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Brush & Co. Lodging Notes and Random Thoughts – March 2018

Scott Brush
lodging industry

March is certainly coming in like a lion – weather “events”across the nation – although here in South Florida we seem to be enjoying an early Spring.cauldron_of_gold.jpg

Hopefully your positive expectations for 2018 will be fulfilled – and surpassed – and you will find a real pot o’gold!

 


More From The Not-Quite-Crystal-Clear Ball

” U.S. Hotel Industry to Sustain Modest Growth in 2018” according to Zacks Equity Research as reported in Zacks.com. Consistent with the projections from STR, CBRE and PwC, the article indicates that “Despite the prevailing challenges such as unfavorable government policies, uncertainty in specific markets and RevPAR pressure, economic fundamentals appear strong enough to support modest growth in the hotel space in the short-to-medium term, and without any additional stimulus.”

Hotstats.com reports for ” January 2018: RevPAR Grows But Profit Slips for Hotels in the USA“. Profit per room dropped by 0.5% in spite of an increase in revenues as RevPAR grew by 0.6 percent due to increases in both occupancy and ADR.

” CBRE: Supply Growth to Peak in 2018” as reported in Hotel Business. In the recently released March 2018 edition of Hotel Horizons, CBRE Hotels’ Americas Research “is forecasting the net addition of approximately 101,000 rooms to the U.S. lodging supply inventory during 2018, an increase of 2% over 2017 average annual daily supply. This is the largest number of new rooms to enter the market since the 130,000 rooms that came on in 2009.”

Lodging Econometrics in an article in Hotel Business on the ” U.S. Hotel construction Pipeline – Present & Future ” says that 975 hotels/116,838 rooms opened in 2017, a supply growth rate of 2.3% and estimates that 1,145 projects/130,209 rooms will open in 2018, a supply growth rate of 2.5% and an increase of 17% in the number of projects.  Upper Midscale hotels represent 47% of the pipeline while Upscale represents another 32%.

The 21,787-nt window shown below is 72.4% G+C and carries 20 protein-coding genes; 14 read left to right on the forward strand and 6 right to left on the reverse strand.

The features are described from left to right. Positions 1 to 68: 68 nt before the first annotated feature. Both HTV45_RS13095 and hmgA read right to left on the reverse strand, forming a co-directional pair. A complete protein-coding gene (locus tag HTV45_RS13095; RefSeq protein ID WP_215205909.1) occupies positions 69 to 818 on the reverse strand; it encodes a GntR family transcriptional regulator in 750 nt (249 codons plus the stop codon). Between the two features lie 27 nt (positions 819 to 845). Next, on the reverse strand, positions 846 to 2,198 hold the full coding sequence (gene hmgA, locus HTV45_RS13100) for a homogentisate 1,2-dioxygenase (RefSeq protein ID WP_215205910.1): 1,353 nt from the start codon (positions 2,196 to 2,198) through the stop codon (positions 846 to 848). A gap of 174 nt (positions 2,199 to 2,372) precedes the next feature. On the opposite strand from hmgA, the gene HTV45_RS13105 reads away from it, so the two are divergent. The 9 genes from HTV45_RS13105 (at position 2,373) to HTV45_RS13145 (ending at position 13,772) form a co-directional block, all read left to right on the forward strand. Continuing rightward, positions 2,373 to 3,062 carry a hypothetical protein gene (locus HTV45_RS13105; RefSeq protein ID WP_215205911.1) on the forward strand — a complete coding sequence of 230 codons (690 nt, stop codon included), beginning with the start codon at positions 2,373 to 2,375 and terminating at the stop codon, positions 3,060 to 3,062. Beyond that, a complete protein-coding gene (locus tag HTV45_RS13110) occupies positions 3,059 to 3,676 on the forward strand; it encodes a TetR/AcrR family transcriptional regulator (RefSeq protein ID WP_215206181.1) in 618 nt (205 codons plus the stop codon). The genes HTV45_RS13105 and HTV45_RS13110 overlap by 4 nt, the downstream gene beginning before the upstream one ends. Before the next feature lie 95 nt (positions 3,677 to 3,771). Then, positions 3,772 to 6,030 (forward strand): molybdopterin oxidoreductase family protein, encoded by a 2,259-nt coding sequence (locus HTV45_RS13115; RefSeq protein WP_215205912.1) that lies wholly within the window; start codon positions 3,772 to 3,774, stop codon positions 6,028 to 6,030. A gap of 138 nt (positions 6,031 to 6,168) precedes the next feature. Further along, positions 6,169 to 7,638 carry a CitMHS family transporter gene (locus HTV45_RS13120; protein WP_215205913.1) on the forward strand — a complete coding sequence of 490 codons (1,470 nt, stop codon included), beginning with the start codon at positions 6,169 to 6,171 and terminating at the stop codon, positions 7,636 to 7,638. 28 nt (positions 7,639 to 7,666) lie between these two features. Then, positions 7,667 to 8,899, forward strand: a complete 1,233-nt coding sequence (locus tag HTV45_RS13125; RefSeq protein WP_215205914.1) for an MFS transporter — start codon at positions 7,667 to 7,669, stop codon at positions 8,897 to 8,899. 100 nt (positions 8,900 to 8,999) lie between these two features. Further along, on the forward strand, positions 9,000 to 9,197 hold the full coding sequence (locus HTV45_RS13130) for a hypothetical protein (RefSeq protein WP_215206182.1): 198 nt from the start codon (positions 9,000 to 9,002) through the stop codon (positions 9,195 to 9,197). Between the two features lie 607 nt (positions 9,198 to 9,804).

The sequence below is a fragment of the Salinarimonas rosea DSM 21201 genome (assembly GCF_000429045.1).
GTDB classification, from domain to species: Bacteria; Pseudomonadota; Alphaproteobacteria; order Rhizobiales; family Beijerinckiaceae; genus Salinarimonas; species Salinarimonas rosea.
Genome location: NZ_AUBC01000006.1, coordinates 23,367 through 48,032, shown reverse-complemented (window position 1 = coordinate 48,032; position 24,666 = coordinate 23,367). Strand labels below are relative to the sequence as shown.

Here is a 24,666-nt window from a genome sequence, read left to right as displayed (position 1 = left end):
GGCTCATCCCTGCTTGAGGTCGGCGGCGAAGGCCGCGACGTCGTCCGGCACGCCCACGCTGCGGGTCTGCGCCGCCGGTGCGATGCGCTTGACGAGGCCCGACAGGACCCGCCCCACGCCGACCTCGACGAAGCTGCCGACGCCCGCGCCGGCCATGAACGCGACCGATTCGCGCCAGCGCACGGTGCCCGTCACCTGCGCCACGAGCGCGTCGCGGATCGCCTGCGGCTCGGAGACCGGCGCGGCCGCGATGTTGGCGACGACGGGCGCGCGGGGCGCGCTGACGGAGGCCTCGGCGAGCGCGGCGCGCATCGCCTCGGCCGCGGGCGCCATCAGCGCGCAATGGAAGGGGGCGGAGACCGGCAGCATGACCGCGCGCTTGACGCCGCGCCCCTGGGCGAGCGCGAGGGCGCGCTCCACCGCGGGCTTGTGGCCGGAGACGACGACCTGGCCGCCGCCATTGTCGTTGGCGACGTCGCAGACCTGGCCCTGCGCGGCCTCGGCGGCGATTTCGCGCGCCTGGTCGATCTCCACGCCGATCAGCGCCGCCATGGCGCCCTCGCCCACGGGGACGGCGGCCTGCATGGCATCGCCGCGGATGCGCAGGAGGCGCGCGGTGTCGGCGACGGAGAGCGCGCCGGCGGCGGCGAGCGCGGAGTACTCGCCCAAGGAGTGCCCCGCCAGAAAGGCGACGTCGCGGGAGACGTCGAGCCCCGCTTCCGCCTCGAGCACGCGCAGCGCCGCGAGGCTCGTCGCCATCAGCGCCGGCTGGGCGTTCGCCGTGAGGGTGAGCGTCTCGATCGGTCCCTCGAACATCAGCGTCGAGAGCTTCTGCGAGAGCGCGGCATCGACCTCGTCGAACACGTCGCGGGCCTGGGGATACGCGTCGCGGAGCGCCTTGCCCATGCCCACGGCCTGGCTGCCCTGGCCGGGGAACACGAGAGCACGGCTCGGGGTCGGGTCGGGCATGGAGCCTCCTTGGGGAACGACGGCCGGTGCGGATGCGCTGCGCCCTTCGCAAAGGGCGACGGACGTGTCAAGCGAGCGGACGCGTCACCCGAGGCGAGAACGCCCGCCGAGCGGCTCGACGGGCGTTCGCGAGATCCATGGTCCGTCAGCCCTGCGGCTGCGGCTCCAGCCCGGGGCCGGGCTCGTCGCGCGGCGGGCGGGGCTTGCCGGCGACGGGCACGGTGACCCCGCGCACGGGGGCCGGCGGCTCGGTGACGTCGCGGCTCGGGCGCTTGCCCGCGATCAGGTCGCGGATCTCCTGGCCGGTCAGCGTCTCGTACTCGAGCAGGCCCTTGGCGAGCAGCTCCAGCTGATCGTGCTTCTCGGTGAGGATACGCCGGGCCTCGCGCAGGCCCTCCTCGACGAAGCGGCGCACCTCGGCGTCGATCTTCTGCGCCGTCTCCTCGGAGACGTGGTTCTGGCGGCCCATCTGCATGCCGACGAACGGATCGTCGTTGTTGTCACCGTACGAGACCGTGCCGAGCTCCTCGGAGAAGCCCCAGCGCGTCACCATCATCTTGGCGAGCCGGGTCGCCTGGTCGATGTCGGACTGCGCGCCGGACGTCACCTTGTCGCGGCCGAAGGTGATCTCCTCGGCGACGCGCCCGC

” Nationalism is a threat to hotel industry says Marriott’s CEO “. In an interview with BBC journalist Tanya Beckett backstage at IHIF in Berlin, Arne Sorenson, referencing the Brexit vote, Donald Trump’s election and a swing in opinion against immigration in many countries, said: “The risk for us in the travel business is that even though travel is different than immigration, if people aren’t careful about the way they talk about it, they seem to be the same issue.”

Suzanne R. Mellen, Senior Managing Director and Practice Leader of HVS Consulting and Valuation, article ” Impact of Countervailing Forces on Hotel Values and Cap Rates “indicates that “After more than five years of relative stability, new factors are at play in the hotel investment market that will affect hotel capitalization rates and values in a changing economic landscape. Hotel sales transaction activity declined in 2017, while cap rates continue to rise modestly, and hotel values held stable. The outlook for 2018, while uncertain because of the changing political and economic landscape, is more positive than a year ago due to the tax reform’s favorable treatment of commercial real estate and a more optimistic business environment.”

Brookfield Asset Management Inc., Canada’s largest alternative asset manager (and the 2014 buyer of Thayer Lodging Group, Inc. which makes it a player in the hospitality industry) said in an article in Bloomberg – ” Brookfield Selling Assets to Build War Chest for Next Downturn” – that “We see no signs of underlying economic issues, despite the U.S. economy being nine years into this expansion. While this economic cycle shows no immediate signs of ending, it is clearly in its mid- to later-stages of an elongated expansion, and so we are being cautious, preparing for less robust times.” Cause for caution includes equity markets hitting record highs, government bonds historically expensive, corporate and high-yield spreads at record lows, and “bitcoinmania” taking hold, creating a market capitalization of $500 billion with “as far as we can tell, zero intrinsic value.”